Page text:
https://www.readbyqxmd.com/read/29783585/re-dent-disease
#3
Dean G Assimos
No abstract text is available yet for this article.
June 2018: Journal of Urology
https://www.readbyqxmd.com/read/29756720/a-novel-mutation-of-dent-s-disease-in-an-11-year-old-male-with-nephrolithiasis-and-nephrocalcinosis
#4
Ozlem Sancakli, Bahar Kulu, Onur Sakallioglu
Dent's disease is a rare X-linked recessive tubulopathy characterized by low molecular weight (LMW) proteinuria, hypercalciuria, nephrolcalcinosis or nephrolithiasis, proximal tubular dysfunction and renal failure in adulthood. Females are carriers and usually mildly affected. Progression to endstage renal failure are at the 3rd-5th decades of life in 30-80% of affected males. In the absence of therapy targeting for the molecular defect, the current care of patients with Dent's disease is supportive, focusing on the prevention of nephrolithiasis and nephrocalcinosis...
June 1, 2018: Archivos Argentinos de Pediatría
https://www.readbyqxmd.com/read/29614570/-clinical-features-and-genetic-variants-of-dent-disease-in-10-children
#5
S L Zhao, F Zhao, Y G Sha, Q X Chen, X Q Cheng, S M Huang
Objective: To summarize the clinical features and genetic analysis results of 10 children with Dent disease. Methods: The clinical data and gene test results of 10 boys aged from 8 months to 12 years with Dent disease diagnosed in Children's Hospital of Nanjing Medical University from January 2014 to July 2017 were analyzed retrospectively. Results: All patients had insidious onset, 5 cases were found to have proteinuria on routine urine examination after hospitalization duo to other diseases, 4 cases were admitted to hospital because increased foams in the urine, and 1 case was found to have proteinuria on health checkup...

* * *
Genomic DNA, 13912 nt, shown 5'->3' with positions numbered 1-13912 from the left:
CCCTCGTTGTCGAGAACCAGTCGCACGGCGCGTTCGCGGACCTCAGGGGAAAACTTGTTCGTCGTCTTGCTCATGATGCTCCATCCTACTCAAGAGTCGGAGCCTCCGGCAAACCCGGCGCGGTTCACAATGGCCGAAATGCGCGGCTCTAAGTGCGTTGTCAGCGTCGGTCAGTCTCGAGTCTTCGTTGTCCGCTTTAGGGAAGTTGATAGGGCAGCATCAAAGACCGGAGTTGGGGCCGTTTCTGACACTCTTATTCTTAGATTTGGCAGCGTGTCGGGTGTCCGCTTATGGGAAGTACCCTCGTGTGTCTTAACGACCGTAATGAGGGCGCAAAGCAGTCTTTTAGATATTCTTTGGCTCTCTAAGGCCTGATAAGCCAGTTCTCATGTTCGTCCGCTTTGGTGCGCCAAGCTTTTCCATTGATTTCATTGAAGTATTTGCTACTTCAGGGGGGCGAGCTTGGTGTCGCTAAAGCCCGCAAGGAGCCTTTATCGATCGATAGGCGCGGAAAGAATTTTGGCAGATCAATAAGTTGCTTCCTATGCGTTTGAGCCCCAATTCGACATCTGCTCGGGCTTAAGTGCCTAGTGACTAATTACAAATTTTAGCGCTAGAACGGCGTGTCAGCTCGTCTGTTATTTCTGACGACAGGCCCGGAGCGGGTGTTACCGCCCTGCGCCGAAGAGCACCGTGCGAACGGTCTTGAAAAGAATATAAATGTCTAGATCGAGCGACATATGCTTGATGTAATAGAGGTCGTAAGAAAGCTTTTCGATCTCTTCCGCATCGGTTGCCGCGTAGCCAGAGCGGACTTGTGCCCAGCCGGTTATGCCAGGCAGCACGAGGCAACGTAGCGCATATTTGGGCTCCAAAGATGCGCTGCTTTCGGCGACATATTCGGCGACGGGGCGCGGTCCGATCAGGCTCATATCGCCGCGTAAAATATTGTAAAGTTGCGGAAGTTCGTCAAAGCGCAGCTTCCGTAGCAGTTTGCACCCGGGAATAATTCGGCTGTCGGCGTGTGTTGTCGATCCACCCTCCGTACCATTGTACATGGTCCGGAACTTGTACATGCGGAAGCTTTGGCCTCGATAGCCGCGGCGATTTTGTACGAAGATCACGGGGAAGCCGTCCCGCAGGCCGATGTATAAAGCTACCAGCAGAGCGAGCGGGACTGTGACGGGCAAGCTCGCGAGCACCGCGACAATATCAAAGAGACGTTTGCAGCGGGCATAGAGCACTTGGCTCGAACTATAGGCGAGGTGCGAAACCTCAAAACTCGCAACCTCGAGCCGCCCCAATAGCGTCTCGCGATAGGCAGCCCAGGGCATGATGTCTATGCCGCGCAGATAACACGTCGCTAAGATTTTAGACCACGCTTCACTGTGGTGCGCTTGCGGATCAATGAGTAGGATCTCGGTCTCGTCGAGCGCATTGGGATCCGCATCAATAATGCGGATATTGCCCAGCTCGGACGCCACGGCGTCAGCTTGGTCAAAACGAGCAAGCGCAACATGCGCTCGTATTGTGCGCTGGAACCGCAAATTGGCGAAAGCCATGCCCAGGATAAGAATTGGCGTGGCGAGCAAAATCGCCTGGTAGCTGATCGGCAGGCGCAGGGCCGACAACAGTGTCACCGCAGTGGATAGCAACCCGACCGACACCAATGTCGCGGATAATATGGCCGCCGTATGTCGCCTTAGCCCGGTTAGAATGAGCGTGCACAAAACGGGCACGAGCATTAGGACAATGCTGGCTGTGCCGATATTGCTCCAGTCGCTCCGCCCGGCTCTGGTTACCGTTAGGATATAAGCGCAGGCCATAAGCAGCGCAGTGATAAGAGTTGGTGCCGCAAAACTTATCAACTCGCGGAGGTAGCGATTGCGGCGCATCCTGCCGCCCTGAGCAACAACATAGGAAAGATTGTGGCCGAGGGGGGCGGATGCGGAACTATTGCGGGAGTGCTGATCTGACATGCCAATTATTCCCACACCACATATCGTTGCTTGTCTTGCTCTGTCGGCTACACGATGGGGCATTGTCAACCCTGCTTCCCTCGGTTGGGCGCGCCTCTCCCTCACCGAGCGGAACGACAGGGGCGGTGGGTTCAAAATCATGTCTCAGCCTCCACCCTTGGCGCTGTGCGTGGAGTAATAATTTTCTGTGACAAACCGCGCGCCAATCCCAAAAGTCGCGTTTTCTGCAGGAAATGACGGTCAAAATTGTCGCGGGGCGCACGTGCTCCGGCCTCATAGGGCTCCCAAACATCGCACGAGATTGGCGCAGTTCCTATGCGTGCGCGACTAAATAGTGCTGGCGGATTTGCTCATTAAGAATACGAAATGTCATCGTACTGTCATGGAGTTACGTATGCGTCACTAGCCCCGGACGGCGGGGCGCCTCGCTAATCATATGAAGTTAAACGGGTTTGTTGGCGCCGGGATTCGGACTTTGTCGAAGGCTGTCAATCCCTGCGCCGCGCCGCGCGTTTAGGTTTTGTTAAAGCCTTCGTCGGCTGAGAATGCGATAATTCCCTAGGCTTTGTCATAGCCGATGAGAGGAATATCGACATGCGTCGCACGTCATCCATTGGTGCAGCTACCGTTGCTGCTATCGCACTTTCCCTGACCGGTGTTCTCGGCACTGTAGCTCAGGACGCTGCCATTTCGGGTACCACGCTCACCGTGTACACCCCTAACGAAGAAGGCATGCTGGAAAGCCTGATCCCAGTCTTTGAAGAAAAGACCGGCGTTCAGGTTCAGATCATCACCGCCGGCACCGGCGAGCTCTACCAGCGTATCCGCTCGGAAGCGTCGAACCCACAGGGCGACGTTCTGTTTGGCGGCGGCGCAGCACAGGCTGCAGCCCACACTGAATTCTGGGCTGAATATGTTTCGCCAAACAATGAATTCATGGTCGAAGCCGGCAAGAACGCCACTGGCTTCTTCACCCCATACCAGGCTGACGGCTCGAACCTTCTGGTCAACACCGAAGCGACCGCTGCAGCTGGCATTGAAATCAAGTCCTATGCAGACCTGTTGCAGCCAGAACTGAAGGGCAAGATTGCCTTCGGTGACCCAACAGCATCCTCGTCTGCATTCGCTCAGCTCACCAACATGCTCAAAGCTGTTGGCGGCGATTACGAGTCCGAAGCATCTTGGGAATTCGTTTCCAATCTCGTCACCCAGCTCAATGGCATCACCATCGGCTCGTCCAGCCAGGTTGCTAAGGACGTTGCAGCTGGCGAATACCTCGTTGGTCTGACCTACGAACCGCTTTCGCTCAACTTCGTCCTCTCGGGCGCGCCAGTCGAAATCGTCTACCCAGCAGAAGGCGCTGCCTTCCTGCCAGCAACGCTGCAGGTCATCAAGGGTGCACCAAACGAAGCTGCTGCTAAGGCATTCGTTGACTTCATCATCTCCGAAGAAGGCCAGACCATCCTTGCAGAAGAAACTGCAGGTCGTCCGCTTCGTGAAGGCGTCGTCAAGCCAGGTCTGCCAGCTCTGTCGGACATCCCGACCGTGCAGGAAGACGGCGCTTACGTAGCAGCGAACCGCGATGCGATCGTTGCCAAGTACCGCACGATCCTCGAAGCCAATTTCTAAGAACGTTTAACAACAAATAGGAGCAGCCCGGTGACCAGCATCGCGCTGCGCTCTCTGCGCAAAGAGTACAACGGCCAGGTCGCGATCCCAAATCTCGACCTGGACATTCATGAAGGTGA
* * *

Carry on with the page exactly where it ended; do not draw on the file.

April 2, 2018: Zhonghua Er Ke za Zhi. Chinese Journal of Pediatrics
https://www.readbyqxmd.com/read/29552446/the-ratio-of-urinary-%C3%AE-1-microglobulin-to-microalbumin-can-be-used-as-a-diagnostic-criterion-for-tubuloproteinuria
#6
Hongwen Zhang, Fang Wang, Huijie Xiao, Yong Yao